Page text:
Playing in front of a boisterous crowd that overwhelmingly favored Puig, a Miami resident, Collins relied on her power and savvy to come back from a set down.
Entering this tournament, Collins’s ranking had risen to No. 93 from No. 160 at the beginning of the year. Based on her performance here, she is set to soar past several fellow Americans (perhaps as many as six) when the new rankings come out next week.
Collins had to win two qualifying matches in Miami just to get into the main singles draw, where she beat Irina-Camelia Begu, No. 16 seed CoCo Vandeweghe, Donna Vekic and Puig to reach the quarterfinals. The last three matches went three sets, and Collins overwhelmed her opponents in those final sets (6-1 against Vandeweghe, 6-1 against Vekic and 6-2 against Puig).
Credit Kevork Djansezian/Getty Images
Collins said she inherited her drive and work ethic from her father, Walter Collins, a landscaper who, his daughter said with obvious admiration, still mows lawns every day at age 80. Her mother, Cathy is a preschool teacher. Neither of them went to college, and Collins said their backgrounds made her even more determined to attend and finish college.
“My dad is the most hard-working person I know and both of my parents, nothing was ever handed to them,” she said. “Their opportunity growing up was different from my opportunity, and I’m grateful that they did everything they could for me.”
Collins’ father liked to play tennis, but he was by no means a professional coach. Her parents had little background in the costly, high-pressured world of tennis development, let alone access to the elite academies and junior circuits that funnel so many top players into the highest professional ranks.
But after seeing the Williams sisters, Collins knew she, too, could make it from public courts to the pros. As a child, she was a fixture at the local courts in St. Petersburg, whacking balls off the backboard and hanging around looking for a game. Eventually some “old people,” as she described them, asked her to join their league and they taught her how to play doubles.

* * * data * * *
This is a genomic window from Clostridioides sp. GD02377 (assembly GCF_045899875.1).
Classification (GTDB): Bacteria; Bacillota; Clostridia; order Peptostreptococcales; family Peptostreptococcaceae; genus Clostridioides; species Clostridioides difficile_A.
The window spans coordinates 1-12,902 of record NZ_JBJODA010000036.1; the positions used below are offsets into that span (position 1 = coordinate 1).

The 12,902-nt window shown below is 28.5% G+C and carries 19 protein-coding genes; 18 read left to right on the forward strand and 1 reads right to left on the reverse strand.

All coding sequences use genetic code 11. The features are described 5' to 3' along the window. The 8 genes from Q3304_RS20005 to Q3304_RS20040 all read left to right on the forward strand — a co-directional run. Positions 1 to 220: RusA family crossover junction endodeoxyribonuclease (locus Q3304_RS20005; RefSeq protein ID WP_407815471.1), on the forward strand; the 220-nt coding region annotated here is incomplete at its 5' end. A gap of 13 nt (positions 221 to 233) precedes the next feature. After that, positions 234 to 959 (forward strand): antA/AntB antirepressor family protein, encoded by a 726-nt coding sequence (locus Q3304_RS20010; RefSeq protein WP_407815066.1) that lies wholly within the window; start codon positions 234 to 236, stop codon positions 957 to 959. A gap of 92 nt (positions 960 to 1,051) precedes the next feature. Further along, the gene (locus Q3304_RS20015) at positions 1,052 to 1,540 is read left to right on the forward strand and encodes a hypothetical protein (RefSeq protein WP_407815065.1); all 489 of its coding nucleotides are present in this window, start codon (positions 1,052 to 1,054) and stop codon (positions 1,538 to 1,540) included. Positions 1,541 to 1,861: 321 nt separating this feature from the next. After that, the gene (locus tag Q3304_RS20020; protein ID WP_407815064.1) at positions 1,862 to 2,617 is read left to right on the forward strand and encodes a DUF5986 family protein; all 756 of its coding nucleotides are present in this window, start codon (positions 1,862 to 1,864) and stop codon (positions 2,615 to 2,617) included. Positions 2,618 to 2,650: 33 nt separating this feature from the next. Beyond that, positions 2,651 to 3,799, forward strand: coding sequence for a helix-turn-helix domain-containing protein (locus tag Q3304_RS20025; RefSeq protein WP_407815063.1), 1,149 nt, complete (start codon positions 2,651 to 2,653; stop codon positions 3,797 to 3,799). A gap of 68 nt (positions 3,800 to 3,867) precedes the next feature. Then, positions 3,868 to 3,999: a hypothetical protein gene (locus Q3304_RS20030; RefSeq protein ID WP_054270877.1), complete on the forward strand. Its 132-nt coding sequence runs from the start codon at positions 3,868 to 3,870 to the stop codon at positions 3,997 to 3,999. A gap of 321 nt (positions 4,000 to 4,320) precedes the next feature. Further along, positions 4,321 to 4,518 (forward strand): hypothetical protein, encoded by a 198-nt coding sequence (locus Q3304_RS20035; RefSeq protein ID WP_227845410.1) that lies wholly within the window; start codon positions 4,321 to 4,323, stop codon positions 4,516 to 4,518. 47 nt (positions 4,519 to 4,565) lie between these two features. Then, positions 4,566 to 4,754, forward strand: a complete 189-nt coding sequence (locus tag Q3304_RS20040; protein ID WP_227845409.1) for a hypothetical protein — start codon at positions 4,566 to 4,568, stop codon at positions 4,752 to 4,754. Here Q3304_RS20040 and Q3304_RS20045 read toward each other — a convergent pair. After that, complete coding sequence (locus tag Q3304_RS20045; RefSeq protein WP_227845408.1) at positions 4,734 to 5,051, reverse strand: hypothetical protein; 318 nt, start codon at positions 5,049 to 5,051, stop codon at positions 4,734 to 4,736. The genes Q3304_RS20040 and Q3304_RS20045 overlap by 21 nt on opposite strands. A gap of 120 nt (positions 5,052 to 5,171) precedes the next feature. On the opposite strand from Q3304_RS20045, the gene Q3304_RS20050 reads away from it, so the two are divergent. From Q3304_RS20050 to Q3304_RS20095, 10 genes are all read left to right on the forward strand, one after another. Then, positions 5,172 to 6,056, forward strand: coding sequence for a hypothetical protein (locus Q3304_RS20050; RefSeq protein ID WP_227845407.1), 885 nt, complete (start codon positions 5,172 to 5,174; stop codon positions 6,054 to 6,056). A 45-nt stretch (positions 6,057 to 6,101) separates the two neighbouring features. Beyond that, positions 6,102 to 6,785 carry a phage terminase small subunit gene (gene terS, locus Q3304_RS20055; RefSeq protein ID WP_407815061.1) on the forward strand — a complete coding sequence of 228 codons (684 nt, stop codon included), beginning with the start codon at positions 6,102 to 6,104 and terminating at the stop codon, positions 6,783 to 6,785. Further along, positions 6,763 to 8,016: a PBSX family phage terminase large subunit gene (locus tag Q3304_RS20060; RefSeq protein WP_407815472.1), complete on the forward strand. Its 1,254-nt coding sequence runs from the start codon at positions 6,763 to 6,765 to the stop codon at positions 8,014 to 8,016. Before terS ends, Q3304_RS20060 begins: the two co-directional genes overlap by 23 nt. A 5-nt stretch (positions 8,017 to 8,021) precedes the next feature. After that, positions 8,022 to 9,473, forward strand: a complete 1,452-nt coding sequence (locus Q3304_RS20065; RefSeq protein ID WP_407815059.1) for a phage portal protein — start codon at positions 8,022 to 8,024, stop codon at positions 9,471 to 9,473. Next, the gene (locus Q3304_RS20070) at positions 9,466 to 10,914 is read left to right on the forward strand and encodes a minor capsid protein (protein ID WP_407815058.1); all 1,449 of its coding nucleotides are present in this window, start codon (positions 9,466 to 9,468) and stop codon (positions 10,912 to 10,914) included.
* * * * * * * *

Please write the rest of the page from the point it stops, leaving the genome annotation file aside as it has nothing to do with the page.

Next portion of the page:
Between ages 8 and 12, she designed her own high-performance development program — she would approach grown-ups, middle-aged men and women, at the courts and ask them to hit with her, and they usually did, she said. By the time she was 12, she could beat even the best of them.
“It taught me to be really savvy and resourceful,” she said, “to be like a little adult.”
Her parents took her to a few camps, and some coaches helped out. Eventually Collins attracted the attention of major universities. She chose Virginia, for a combination of the athletics and academics.
Collins won the N.C.A.A. singles championship in 2014 but turned down the opportunity to turn professional because her greatest victory, she felt, would be to graduate. She did, in 2016 with a degree in media studies, and she also won her second N.C.A.A. singles title that year.
As much as she learned on the court in college, Collins believes that it was her hard work in the classroom, and the degree in her back pocket, that gives her an edge in matches today. Owning a degree from a top university, she said, provides her with a sense of calm in critical moments of big matches, melting away some of the pressure that her opponent may feel more.
“It gives you peace of mind knowing this isn’t do or die,” she said. “If tennis doesn’t work out, if I get injured, I’m going to be O.K. I’m going to be able to get a job, and I’m going to be able to get a good job. I went to a good university and I worked hard. I can go out on the court with a much different perspective maybe than people who didn’t go to college, and I really try to utilize that to the fullest.”